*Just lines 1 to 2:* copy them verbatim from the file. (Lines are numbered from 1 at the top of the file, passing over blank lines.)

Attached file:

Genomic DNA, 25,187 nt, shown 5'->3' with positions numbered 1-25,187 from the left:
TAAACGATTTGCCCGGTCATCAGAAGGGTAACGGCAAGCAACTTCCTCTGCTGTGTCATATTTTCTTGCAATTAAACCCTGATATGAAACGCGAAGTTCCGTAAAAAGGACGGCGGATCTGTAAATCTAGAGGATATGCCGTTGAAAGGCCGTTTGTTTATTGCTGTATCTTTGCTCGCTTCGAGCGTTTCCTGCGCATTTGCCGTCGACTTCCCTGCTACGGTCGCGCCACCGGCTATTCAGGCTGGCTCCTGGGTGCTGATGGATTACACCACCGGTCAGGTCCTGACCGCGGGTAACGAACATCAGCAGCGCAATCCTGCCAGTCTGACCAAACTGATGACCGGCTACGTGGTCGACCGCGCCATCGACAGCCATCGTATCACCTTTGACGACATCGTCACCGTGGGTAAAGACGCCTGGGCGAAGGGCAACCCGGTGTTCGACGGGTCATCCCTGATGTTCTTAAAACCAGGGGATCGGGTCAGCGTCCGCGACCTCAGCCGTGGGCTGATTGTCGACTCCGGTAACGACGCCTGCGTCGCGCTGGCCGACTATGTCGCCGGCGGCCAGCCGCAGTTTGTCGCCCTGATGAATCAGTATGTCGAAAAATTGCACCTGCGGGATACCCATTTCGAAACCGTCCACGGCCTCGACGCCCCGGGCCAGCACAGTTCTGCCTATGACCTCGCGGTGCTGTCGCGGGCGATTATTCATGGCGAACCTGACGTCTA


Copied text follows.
Genomic DNA, 25,187 nt, shown 5'->3' with positions numbered 1-25,187 from the left:
TAAACGATTTGCCCGGTCATCAGAAGGGTAACGGCAAGCAACTTCCTCTGCTGTGTCATATTTTCTTGCAATTAAACCCTGATATGAAACGCGAAGTTCCGTAAAAAGGACGGCGGATCTGTAAATCTAGAGGATATGCCGTTGAAAGGCCGTTTGTTTATTGCTGTATCTTTGCTCGCTTCGAGCGTTTCCTGCGCATTTGCCGTCGACTTCCCTGCTACGGTCGCGCCACCGGCTATTCAGGCTGGCTCCTGGGTGCTGATGGATTACACCACCGGTCAGGTCCTGACCGCGGGTAACGAACATCAGCAGCGCAATCCTGCCAGTCTGACCAAACTGATGACCGGCTACGTGGTCGACCGCGCCATCGACAGCCATCGTATCACCTTTGACGACATCGTCACCGTGGGTAAAGACGCCTGGGCGAAGGGCAACCCGGTGTTCGACGGGTCATCCCTGATGTTCTTAAAACCAGGGGATCGGGTCAGCGTCCGCGACCTCAGCCGTGGGCTGATTGTCGACTCCGGTAACGACGCCTGCGTCGCGCTGGCCGACTATGTCGCCGGCGGCCAGCCGCAGTTTGTCGCCCTGATGAATCAGTATGTCGAAAAATTGCACCTGCGGGATACCCATTTCGAAACCGTCCACGGCCTCGACGCCCCGGGCCAGCACAGTTCTGCCTATGACCTCGCGGTGCTGTCGCGGGCGATTATTCATGGCGAACCTGACGTCTA